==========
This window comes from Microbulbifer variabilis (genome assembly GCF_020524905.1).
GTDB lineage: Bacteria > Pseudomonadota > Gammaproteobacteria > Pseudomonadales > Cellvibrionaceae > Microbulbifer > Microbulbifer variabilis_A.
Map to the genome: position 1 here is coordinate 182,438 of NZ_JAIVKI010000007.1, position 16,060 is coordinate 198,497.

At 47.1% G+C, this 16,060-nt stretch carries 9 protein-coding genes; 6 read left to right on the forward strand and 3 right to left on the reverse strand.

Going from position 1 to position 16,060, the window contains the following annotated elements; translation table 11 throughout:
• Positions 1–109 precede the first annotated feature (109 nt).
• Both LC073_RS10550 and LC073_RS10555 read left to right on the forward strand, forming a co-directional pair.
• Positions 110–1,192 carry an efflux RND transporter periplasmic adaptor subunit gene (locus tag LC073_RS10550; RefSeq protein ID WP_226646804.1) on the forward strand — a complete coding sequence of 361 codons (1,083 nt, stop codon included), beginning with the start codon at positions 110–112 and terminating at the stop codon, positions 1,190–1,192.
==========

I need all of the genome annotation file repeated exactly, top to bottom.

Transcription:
This window comes from Microbulbifer variabilis (genome assembly GCF_020524905.1).
GTDB lineage: Bacteria > Pseudomonadota > Gammaproteobacteria > Pseudomonadales > Cellvibrionaceae > Microbulbifer > Microbulbifer variabilis_A.
Map to the genome: position 1 here is coordinate 182,438 of NZ_JAIVKI010000007.1, position 16,060 is coordinate 198,497.

At 47.1% G+C, this 16,060-nt stretch carries 9 protein-coding genes; 6 read left to right on the forward strand and 3 right to left on the reverse strand.

Going from position 1 to position 16,060, the window contains the following annotated elements; translation table 11 throughout:
• Positions 1–109 precede the first annotated feature (109 nt).
• Both LC073_RS10550 and LC073_RS10555 read left to right on the forward strand, forming a co-directional pair.
• Positions 110–1,192 carry an efflux RND transporter periplasmic adaptor subunit gene (locus tag LC073_RS10550; RefSeq protein ID WP_226646804.1) on the forward strand — a complete coding sequence of 361 codons (1,083 nt, stop codon included), beginning with the start codon at positions 110–112 and terminating at the stop codon, positions 1,190–1,192.